Tuesday, October 13, 2009
7:07 AM | Edit Post
I am amazed by how many Christians see government schools as the "default" when it comes to providing education for their children. Even more alarming is how many will use their faith as a justification for it.
- "Our children need to be 'lights' in a fallen world." I'm sorry, but my five year old, as much as he loves God, is not a light--he is a sponge. Give him 15 minutes with a "questionable" television program--No, 30 seconds with a beer ad during a football game!--and he will have absorbed it. Public schools can be a great mission field for a spiritually mature adult, but they are no place for a young, impressionable child. Luke 6:40 states, "A pupil is not above his teacher, but everyone, after he has been fully trained, will be like his teacher.
- "But, our schools are different!" The Beach Boys sang, "Be true to your school, just like you would to your girl." Public service campaigns have been pretty successful in getting people to believe that their schools are great and their teachers are all top-notch. Sure, maybe other schools are failing, but ours are wonderful. Even if they are academically stellar, your public school is not providing a Christ-centered education. Many Christians will also point out that there are Christian teachers at their child's school. This may be true, and I am happy that there are godly men and women stepping into this mission field every day. I am friends with several Christians who are also public school teachers, and their job is not an easy one. Nonetheless, no matter how godly and mature these believers are, they will not have a job for long if they start teaching from a Christian perspective. The foundational truths of the Bible--that God created us and loves us, that we are sinners in need of salvation--are necessarily absent from a government education. It is the responsibility of the public school system to provide a secular humanist education. When I remember that my primary responsibility in educating my children is to train them up in the knowledge of God, the decision about where and how to "school" them becomes more obvious.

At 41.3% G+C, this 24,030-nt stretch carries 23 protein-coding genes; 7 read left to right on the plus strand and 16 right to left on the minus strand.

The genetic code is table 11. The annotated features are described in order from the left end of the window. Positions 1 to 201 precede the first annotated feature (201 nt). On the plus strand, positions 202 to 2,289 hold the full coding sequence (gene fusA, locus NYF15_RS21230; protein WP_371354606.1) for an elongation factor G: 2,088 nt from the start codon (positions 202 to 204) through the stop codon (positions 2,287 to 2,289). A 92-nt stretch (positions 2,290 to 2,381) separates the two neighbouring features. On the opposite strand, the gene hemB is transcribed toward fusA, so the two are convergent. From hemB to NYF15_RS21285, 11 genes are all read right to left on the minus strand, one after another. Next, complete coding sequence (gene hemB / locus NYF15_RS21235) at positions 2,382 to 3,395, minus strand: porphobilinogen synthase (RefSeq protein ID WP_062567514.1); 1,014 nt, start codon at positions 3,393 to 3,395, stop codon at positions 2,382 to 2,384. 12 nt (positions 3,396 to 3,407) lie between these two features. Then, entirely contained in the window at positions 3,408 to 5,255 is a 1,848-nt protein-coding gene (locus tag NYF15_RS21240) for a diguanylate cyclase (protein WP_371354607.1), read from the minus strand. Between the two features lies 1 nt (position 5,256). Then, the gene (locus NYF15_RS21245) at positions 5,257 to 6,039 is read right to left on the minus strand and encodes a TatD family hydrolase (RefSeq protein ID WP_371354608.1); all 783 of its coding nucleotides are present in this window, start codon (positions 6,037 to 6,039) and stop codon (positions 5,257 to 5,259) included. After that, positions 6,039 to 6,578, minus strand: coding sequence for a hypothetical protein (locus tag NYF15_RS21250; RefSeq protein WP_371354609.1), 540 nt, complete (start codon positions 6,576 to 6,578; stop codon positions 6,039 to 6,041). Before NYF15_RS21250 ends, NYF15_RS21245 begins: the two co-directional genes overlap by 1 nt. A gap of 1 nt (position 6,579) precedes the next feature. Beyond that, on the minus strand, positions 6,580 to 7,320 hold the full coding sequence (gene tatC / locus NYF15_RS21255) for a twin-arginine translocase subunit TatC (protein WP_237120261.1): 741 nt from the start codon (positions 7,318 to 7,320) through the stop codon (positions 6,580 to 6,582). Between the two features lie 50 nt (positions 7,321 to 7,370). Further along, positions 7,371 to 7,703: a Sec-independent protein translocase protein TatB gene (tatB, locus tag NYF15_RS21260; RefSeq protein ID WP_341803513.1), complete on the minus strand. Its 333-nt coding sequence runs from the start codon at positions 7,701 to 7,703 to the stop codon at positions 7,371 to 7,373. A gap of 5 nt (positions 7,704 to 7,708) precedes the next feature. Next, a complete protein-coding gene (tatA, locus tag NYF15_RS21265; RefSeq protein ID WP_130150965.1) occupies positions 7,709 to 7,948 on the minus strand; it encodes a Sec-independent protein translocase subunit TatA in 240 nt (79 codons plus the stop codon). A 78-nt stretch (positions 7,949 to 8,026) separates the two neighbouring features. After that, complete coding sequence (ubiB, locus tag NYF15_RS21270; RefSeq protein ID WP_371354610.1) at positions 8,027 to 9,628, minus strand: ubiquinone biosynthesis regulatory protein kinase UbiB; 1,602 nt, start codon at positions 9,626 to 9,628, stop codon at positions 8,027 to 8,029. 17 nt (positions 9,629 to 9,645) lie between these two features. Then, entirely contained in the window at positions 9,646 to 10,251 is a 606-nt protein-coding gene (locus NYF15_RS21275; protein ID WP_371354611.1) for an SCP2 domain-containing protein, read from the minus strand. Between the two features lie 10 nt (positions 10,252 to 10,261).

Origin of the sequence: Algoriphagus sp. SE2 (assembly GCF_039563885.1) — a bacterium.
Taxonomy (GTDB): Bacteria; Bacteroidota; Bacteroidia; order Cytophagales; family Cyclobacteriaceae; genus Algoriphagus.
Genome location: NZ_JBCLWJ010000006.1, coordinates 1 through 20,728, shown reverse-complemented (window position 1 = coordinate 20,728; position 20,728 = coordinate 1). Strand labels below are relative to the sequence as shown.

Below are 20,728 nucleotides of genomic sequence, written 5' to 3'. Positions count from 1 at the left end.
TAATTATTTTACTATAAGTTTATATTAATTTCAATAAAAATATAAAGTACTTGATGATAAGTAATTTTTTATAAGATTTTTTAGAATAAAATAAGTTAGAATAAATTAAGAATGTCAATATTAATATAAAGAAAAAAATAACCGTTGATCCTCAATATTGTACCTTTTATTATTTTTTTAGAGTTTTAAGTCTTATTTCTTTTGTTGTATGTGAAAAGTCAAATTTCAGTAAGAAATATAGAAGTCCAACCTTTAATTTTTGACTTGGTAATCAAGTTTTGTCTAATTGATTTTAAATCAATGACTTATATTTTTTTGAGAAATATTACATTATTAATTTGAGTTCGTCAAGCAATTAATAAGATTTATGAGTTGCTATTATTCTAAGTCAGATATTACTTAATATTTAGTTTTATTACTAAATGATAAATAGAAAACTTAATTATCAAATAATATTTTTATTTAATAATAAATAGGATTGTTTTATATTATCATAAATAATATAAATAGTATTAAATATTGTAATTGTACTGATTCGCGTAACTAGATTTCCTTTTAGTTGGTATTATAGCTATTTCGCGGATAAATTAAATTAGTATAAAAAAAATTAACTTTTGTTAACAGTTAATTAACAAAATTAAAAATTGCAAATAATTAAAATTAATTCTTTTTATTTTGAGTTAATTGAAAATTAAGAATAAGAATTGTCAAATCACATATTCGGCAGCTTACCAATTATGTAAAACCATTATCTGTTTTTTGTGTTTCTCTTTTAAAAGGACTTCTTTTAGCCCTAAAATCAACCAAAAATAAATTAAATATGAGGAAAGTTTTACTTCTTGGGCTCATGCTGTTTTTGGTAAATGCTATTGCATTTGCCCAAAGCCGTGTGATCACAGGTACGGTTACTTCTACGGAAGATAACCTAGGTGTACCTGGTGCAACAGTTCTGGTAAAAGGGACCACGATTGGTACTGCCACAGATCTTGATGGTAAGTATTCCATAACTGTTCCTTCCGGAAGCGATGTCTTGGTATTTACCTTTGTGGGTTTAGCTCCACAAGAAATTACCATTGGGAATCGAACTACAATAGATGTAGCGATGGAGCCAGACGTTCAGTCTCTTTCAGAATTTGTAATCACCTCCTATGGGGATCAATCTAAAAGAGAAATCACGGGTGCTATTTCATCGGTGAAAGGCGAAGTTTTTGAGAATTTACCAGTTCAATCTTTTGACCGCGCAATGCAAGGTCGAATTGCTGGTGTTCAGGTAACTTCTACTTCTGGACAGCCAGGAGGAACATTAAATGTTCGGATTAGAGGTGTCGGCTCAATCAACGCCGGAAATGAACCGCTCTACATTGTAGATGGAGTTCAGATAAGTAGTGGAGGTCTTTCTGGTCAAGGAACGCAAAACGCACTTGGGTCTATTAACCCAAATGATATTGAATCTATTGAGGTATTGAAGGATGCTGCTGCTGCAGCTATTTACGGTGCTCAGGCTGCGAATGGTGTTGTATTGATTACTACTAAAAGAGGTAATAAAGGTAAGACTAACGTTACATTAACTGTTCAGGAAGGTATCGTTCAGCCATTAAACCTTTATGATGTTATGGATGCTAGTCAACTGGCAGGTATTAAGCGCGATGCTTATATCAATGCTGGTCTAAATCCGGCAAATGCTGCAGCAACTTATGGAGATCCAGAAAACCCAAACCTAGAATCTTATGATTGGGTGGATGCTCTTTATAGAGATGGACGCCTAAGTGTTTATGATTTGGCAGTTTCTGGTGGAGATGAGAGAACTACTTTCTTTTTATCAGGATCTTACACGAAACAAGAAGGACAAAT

- "We don't want non-Christians to believe that we think we are better than they are." It's pretty easy to get involved in a whose kids are better-smarter-more advanced kind of argument in an effort to justify our own choices. Arguments like this tend to miss the point, though. People can think all sorts of things. It is my responsibility to teach my children in a manner in accordance with the Scriptures.
- "But, what about socialization???" I've heard this argument for public schools over and over again, and it's a red herring. School is not supposed to be about socialization--it is supposed to be about education. For every story you can site about "socially awkward" kids who were homeschooled, I can site three stories of children whose ability to learn and develop to their full potential was negatively impacted by peer pressure, bullying, rude and uncaring teachers, and the like. The biblical model for socialization has always been the family and the faith community/church. The only example of the peer socialization model in the Bible is in the book of Daniel. In this case, the finest of the young Hebrew men were removed from their homes and families and were trained in the literature and customs of the Babylonians. (See Daniel 1:3-5) This was a blatant attempt by the government to rid the youth of their Hebrew customs and faith in YHWH. While we can admire and be inspired by the four young men who clung to the LORD and refused to conform to the Babylonian ways, we must remember that there were many, many more young Hebrew men who were part of this group. Of all of them, only four retained their faith and trust in God--Daniel, Shadrach, Meshach, and Abed-nego. Still think that peer socialization in a secular school is the best choice for your kids?
- I'm a Stay-at-Home, Christian, "crunchy" mama. I have been blessed with the calling to be a godly wife and mother. I am passionate about bringing up my children in the discipline and instruction of the LORD, through home education and discipleship. Helpmeet to my best friend and soulmate, Christopher since 1/29/2000, and mama to four little blessings, including a tiny, precious, newborn baby girl.
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Our Curriculum 2010-2011
Bible--Child's Story Bible by Catherine Vos, Apologia Biblical World View Book 1, "Who is God and Can I Really Know Him?"
Catechism-- "Training Hearts, Teaching Minds" by Starr Meade
Phonics--Teach Your Child to Read in 100 Easy Lessons
Literature--Ambleside Online Year 0 Recommended Books
(Kindergarten), Year 1 Booklist (1st Grade)
Handwriting--Bible Copywork, made using Educational Fontware
Spelling-- All About Spelling Level 1 (1st grade)
Science--Apologia Exploring Creation With Astronomy
World History--Simply Charlotte Mason's Genesis Through Deuteronomy and Ancient Egypt
American History--The Light and The Glory For Children Series
Art--Interest-led projects and handicrafts
Geography and Missions-- "Hero Tales" by Dave and Neta Jackson, as well as various other missionary biographies, incorporating globe and map study
*We will be studying music and phy-ed., participating in a writing club and nature club, as well as attending various field trips, with our church's homeschool group.*